<<<The George Burns attribution, at least as the originator, is almost
certainly false. <https://quoteinvestigator.com/2014/07/10/oldage/>
One can understand how misattribution of quotes can happen, but what about
naming scientific discoveries after the original discoverer?
How about our good friend Johann Carl Friedrich Gauss? We use a Gaussian
function in blurring and even more imp't the "Gaussian distribution" or
bellshaped curve.
Well, it was not Gauss at all. It is sometimes called a LaplaceGauss
distribution and Gauss did cite Laplace. It wasn't Laplace either! Rather
there is strong evidence that it can be traced to a 1733 publication by Abraham
de Moive.
OK, now something simple like the Pythagorean theorem. Well, you guessed it,
Pythagoras was not one of the original discoverers. The theorem was well known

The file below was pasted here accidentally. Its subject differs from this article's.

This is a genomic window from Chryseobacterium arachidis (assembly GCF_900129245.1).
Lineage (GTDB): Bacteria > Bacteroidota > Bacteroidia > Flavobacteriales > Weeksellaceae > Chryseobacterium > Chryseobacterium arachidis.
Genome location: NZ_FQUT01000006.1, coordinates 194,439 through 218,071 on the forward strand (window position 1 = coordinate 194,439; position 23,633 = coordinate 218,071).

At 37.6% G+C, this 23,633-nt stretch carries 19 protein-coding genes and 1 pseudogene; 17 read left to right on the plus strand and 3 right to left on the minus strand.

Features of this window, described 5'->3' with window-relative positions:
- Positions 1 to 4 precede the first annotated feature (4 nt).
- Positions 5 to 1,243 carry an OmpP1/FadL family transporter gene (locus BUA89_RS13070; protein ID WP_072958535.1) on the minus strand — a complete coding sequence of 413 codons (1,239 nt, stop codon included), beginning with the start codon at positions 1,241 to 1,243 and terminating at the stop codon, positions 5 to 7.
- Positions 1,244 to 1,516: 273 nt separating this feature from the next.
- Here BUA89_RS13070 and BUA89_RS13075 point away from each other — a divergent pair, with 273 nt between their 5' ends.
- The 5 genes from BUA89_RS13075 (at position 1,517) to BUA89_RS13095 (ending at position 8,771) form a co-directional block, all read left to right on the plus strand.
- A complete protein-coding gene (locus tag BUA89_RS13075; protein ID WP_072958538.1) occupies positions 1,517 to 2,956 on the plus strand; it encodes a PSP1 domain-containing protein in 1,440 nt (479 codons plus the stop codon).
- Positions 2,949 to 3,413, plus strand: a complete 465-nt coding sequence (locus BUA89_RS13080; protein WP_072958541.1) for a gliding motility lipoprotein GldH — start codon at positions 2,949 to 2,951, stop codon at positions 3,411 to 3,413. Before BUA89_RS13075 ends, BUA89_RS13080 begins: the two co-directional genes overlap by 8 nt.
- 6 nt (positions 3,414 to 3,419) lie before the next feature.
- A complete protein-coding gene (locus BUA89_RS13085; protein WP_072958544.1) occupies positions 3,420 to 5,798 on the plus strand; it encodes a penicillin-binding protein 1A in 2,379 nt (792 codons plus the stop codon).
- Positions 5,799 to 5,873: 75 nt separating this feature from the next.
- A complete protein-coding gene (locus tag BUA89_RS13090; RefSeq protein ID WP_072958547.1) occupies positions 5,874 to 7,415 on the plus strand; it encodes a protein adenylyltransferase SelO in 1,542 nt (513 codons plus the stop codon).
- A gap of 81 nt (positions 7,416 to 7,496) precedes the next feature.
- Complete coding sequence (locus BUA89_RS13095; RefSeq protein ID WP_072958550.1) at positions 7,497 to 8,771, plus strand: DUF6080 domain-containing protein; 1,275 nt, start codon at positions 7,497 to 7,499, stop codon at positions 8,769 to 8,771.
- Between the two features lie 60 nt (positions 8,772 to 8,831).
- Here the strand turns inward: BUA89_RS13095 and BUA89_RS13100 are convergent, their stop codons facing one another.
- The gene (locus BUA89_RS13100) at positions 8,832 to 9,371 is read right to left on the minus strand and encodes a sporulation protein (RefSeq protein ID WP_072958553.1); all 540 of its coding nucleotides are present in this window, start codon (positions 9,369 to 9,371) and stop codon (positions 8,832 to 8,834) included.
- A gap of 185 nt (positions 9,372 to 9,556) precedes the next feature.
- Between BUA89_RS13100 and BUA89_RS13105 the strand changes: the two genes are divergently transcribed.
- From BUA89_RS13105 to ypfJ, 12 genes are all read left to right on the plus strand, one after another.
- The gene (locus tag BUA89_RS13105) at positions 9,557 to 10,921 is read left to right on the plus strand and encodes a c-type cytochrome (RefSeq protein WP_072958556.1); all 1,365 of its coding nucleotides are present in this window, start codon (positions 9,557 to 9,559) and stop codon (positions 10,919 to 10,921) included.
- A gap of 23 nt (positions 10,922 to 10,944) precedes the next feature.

before his time and proved well after him. I could go on and on.
I had thought about this recently and after a bit of digging learned this is a
wellknown phenomenonknown as Stigler's law of eponymy. Well, if Stigler's
law is true what about Stigler?
He readily admits the credit is better attributed to the sociologist Robert
Merton! So Stigler not only wins marks for humility, but also the law named
after him becomes selfconfirming.
Moose's Law of Misattribution anyone? Mike

_________________________________________________________________
Options: http://lists.thomasclausen.net/mailman/listinfo/olympus
Archives: http://lists.thomasclausen.net/mailman/private/olympus/
Themed Olympus Photo Exhibition: http://www.tope.nl/